"Prices are insane!"
For why, go to BF's Net Sense on MarketWatch
Here's my watch list of video sites (source Nielsen//NetRatings)
"Prices are insane!"
Paris Hilton is a great argument that money doesn't buy happiness or talent.
But then again, who needs talent to get an audience? As of nearly 9
a.m. pacific time, Hilton's video was viewed 2,390 times, commented on
456 times and rated 3207 times. Hilton may not have talent, but
YouTube, Fox and Warner Bros. know what she has to bring to the table:
Sex and an audience that likes, well, sex. YouTube struck a deal with Time Warner's Warner Bros. to be the
online billboard for Hilton's new music album. Hilton becomes YouTube's first branded channel. Now, YouTube has already allowed users to create
their own channels. But user-generated channels are a problem for advertisers. As of today, the most subscribed channel goes to
"Geriatric1927," with 22k subscribers and 659k views.
To read the rest of my thoughts about video ads, go to my official blog at: MarketWatch
On another note -- a more cultural one -- when you look at the Hilton video, you just have to wonder what drives many of us to want recognition. This is what Benedict Carey of the New York Time writes: "Money and power are handy, but millions of ambitious people are after something other than the corner office or the beach house on St. Bart’s. They want to swivel necks, to light a flare in others’ eyes, to walk into a crowded room and feel the conversation stop." Carey also writes: "People with an overriding desire to be widely known to strangers are different from those who primarily covet wealth and influence. Their fame-seeking behavior appears rooted in a desire for social acceptance, a longing for the existential reassurance promised by wide renown."
Carey goes on to say: "In media-rich urban centers, the drive to stand out tends to be more oriented toward celebrity, and its hold on people appears similar across diverse cultures. Surveys in Chinese and German cities have found that about 30 percent of adults report regularly daydreaming about being famous, and more than 40 percent expect to enjoy some passing dose of fame — their “15 minutes,” in Andy Warhol's famous phrase — at some point in life, according to data analyzed by Dr. Brim. The rates are roughly equivalent to those found in American adults. For teenagers, the rates are higher." Read Carey's article: The fame motive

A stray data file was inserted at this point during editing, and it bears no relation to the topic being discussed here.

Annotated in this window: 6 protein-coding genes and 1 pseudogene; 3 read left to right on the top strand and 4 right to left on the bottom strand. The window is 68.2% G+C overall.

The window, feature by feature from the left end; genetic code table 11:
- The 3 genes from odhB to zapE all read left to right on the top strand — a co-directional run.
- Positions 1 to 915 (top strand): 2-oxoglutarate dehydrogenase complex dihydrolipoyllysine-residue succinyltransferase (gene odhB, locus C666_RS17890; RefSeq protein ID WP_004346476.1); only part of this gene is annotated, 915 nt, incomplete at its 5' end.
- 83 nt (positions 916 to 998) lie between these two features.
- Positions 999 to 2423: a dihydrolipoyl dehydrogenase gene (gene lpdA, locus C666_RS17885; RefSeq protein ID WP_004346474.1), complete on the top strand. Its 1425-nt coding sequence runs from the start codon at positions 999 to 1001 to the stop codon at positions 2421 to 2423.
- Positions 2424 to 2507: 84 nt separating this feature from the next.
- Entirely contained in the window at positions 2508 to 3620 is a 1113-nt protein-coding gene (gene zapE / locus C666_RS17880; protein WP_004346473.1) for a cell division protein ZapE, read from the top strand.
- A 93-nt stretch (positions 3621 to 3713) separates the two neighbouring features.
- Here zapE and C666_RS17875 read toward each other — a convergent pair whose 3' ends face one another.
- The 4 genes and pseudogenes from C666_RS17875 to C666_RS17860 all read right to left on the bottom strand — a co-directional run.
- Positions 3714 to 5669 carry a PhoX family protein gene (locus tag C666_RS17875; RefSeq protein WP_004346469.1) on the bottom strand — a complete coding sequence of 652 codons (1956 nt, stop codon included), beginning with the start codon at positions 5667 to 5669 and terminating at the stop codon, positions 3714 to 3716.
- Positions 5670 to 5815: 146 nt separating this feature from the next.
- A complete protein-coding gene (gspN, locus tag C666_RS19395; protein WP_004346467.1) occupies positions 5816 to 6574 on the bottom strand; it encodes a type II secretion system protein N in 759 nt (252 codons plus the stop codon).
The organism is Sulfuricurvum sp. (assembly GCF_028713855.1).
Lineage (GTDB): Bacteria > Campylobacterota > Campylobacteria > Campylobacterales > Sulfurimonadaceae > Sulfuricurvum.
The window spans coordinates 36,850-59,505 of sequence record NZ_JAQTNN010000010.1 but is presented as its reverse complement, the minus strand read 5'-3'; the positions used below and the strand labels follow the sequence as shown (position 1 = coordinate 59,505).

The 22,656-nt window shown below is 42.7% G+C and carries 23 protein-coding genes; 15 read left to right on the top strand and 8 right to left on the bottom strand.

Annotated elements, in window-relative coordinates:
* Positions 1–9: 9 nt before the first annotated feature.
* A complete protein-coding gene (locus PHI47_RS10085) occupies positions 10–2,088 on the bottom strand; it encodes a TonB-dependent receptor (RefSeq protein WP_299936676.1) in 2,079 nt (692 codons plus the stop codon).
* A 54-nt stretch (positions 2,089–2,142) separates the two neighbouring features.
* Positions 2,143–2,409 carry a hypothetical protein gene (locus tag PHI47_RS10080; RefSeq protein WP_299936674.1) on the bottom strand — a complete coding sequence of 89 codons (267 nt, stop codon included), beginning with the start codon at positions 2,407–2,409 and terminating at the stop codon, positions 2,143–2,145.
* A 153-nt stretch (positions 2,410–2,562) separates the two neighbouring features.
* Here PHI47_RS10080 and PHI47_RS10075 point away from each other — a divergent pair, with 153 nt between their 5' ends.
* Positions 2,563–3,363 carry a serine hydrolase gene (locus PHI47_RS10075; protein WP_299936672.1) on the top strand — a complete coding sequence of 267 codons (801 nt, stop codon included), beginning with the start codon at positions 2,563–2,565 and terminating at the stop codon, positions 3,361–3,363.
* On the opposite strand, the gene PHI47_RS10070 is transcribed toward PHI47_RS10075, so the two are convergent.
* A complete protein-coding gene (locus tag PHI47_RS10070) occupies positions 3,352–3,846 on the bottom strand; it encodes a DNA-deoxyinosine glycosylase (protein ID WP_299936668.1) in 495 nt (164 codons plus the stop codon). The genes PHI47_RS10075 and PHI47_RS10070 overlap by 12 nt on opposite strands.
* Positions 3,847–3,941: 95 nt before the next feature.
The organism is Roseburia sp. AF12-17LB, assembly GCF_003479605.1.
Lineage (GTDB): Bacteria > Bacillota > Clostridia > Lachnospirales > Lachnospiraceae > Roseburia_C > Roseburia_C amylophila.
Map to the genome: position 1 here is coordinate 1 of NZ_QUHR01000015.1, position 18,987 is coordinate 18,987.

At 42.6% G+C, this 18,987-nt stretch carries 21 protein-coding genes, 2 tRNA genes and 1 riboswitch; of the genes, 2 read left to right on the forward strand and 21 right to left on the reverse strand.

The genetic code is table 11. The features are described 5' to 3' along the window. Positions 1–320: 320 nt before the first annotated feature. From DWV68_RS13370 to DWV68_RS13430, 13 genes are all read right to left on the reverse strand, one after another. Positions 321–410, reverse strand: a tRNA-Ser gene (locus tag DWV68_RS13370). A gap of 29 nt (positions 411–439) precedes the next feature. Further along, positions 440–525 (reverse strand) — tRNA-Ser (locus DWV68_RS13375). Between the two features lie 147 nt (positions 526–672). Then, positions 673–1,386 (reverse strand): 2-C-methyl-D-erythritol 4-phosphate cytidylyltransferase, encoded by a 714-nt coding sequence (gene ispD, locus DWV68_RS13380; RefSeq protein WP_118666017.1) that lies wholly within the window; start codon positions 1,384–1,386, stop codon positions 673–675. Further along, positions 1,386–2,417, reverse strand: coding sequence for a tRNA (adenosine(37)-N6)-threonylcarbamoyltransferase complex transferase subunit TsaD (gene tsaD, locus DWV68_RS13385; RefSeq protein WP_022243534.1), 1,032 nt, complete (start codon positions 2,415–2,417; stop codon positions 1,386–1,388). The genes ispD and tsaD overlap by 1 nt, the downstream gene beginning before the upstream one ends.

One of the most intriguing stories about the Internet isn't how much wealth it's created, but rather its impact on society.
You have to wonder what Microsoft's (msn), Yahoo (yhoo) and InterActiveCorp's (iaci) Ask.com were thinking by letting MySpace go to Google. MSN has enough money and it's trying to validate its own search advertising platform. Yet it wouldn't pay up for MySpace traffic, which tend to go to Google to search.
MySpace had 45 million unique visitors in June, according to Nielsen//NetRatings. And, about 10% of MySpace traffic leaves MySpace to go to Google, according to HitWise. Clearly, there was an opportunity for the other search engines to capture that search traffic. They let it slip away. Too bad for MSN, Yahoo and Ask.com. Also, Bill Tancer noted a while back that when MySpace had an outage, a lot of its users went to Google. Read Tancer's take.
Btw, if you were reading my MarketWatch blog today, you would have known the MySpace/Google deal was coming. It was posted before the close of the trading day.
Also, watch for my Net Sense column, in which I'll comment about the Google/MySpace and Google/MTV deal. Also, go to MarketWatch Tuesday for my video interview with FIM's Ross Levinsohn.
Watch out for my commentary tomorrow.
Only 2% of the total online advertising pie was tied to video ads last year, according to eMarketer, an online marketing research company. That's only expected to rise this year to 2.3%, as online video ads are expected to rise 71% to $385 million while total advertising is expected to rise 34% to $16.7 billion in 2006. So how will online media and video enablers funnel more dollars into video? For that answer, the best resources are the startups in my opinion. They are definitely redefining the world of video and commercials. I've noted several in my Net Sense column: Vidavee, a Manhattan-based company that's helping marketers place ads - banners, video, etc. - at points within a video that attract the largest crowds. Gotuit, a startup that lets the audience fine-tune their searches inside a video; Vmix gives users copyrighted material to mash up with their own homegrown movies; One True Media takes makes video editing with its Web-browsing tool and Dave.tv is putting "buy now" buttons on its video-playing technology. Revver is helping amateur producers become stars, such as Fritz and Stephen (check out Eepybird.com). The makers of the Mentos video made $30,000 so far at a $7.50 cpm. Other companies mentioned in my Net Sense column are Jumpcut.com, Brightcove, Booyah Networks, and VideoEgg.